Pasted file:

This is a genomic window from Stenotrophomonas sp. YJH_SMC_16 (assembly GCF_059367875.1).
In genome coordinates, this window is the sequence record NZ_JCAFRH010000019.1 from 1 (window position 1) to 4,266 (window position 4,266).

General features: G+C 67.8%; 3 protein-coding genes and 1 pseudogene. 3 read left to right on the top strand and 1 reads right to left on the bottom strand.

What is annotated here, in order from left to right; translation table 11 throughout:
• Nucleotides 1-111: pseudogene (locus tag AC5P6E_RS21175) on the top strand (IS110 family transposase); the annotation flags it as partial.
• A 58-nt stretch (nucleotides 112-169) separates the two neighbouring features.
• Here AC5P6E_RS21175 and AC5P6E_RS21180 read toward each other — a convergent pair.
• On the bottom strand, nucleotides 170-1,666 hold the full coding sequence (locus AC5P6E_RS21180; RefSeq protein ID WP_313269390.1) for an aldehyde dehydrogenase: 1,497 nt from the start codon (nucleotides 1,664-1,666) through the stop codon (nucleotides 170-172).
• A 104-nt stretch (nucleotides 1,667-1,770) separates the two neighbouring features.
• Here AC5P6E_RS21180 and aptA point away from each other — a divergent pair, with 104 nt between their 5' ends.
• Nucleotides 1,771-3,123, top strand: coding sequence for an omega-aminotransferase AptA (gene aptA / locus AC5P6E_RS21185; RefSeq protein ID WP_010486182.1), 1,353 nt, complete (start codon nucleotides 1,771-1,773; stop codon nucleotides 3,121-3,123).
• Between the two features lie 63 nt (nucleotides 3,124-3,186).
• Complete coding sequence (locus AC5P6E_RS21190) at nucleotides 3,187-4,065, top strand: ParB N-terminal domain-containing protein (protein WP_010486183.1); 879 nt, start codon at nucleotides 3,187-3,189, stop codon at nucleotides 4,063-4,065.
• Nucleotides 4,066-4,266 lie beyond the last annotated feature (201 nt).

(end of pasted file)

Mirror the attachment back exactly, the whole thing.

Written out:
This is a genomic window from Stenotrophomonas sp. YJH_SMC_16 (assembly GCF_059367875.1).
In genome coordinates, this window is the sequence record NZ_JCAFRH010000019.1 from 1 (window position 1) to 4,266 (window position 4,266).

General features: G+C 67.8%; 3 protein-coding genes and 1 pseudogene. 3 read left to right on the top strand and 1 reads right to left on the bottom strand.

What is annotated here, in order from left to right; translation table 11 throughout:
• Nucleotides 1-111: pseudogene (locus tag AC5P6E_RS21175) on the top strand (IS110 family transposase); the annotation flags it as partial.
• A 58-nt stretch (nucleotides 112-169) separates the two neighbouring features.
• Here AC5P6E_RS21175 and AC5P6E_RS21180 read toward each other — a convergent pair.
• On the bottom strand, nucleotides 170-1,666 hold the full coding sequence (locus AC5P6E_RS21180; RefSeq protein ID WP_313269390.1) for an aldehyde dehydrogenase: 1,497 nt from the start codon (nucleotides 1,664-1,666) through the stop codon (nucleotides 170-172).
• A 104-nt stretch (nucleotides 1,667-1,770) separates the two neighbouring features.
• Here AC5P6E_RS21180 and aptA point away from each other — a divergent pair, with 104 nt between their 5' ends.
• Nucleotides 1,771-3,123, top strand: coding sequence for an omega-aminotransferase AptA (gene aptA / locus AC5P6E_RS21185; RefSeq protein ID WP_010486182.1), 1,353 nt, complete (start codon nucleotides 1,771-1,773; stop codon nucleotides 3,121-3,123).
• Between the two features lie 63 nt (nucleotides 3,124-3,186).
• Complete coding sequence (locus AC5P6E_RS21190) at nucleotides 3,187-4,065, top strand: ParB N-terminal domain-containing protein (protein WP_010486183.1); 879 nt, start codon at nucleotides 3,187-3,189, stop codon at nucleotides 4,063-4,065.
• Nucleotides 4,066-4,266 lie beyond the last annotated feature (201 nt).